Published October 10, 2021
Illustration by Abro
Illustration by Abro

According to a report in the December 19, 1971 edition of the now defunct English language periodical The Sun (published from Karachi), numerous residents of Karachi and Lahore claimed seeing ‘a sword made of light’ in the night sky.

The report quoted a group of Lahorites saying that what they saw was “the sword of faith” that had appeared to vanquish the enemies of Pakistan. The alleged sighting took place two days after the country had lost its eastern wing. The loss of the erstwhile East Pakistan had come as a shock to a majority of those living in the country’s western wing. 

State media had convinced many West Pakistanis that the country’s armed forces were winning major battles against East Pakistan’s militant Bengali separatists and their Indian backers. Then, as if out of nowhere, on December 16, came the news that Pakistani troops had been defeated and East Pakistan had separated to become Bangladesh. 

In her book A Demon-Haunted Land, the British historian Monica Black writes that, in 1944, when it became increasingly apparent that Germany was on the verge of being defeated in World War II, some Germans reported seeing “a fiery sword in the sky” over the German side of the mountain range called the Bohemian Forest. The same year, in Germany’s Lower Silesia region, people claimed to have seen “the sun dance as though it would collide with the earth.”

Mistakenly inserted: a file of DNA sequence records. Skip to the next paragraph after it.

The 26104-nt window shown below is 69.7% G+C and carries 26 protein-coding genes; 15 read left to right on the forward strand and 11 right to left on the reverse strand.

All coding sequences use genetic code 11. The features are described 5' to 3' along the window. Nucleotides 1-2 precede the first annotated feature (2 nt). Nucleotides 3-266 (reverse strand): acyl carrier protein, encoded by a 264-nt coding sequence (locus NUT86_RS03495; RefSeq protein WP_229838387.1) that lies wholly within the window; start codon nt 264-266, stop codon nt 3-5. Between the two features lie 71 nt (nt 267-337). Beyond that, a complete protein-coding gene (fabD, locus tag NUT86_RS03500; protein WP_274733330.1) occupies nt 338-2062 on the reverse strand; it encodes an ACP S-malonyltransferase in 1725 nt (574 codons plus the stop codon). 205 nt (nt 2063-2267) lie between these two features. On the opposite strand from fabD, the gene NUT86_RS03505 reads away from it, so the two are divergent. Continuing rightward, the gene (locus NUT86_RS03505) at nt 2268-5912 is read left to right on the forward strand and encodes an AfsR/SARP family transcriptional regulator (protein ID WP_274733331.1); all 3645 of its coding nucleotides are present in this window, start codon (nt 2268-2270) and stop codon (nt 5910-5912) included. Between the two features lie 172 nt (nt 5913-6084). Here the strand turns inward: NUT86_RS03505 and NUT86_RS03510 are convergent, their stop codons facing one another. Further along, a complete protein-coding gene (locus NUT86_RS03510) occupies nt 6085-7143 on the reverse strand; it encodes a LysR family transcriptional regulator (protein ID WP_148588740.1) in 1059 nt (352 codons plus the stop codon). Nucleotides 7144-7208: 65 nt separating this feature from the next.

For over a decade, the Nazis under Adolf Hitler had mesmerised millions of Germans into believing that they were a superior and indestructible race and nation. But soon, that nation was about to lose a major war and, with it, its indestructibility. 

Irrational and elaborate eruptions of ‘magical thinking’ often accompany periods of extreme political upheaval in societies, as much for sublimating guilt as psychological healing

The indestructibility was an illusion that seemed very real to many Germans. As ‘real’ as the fiery sword over the Bohemian Forest and the dancing sun in Lower Silesia. This meant a lot of Germans were still not willing to accept the inevitable demolition of the illusion. In duress, they were now imagining other, albeit more apocalyptic, manifestations of it. 

In an October 29, 2020 essay for the Boston Review, the American historian Samuel Huneke writes that such irrational manifestations are escape valves for things that could not be admitted.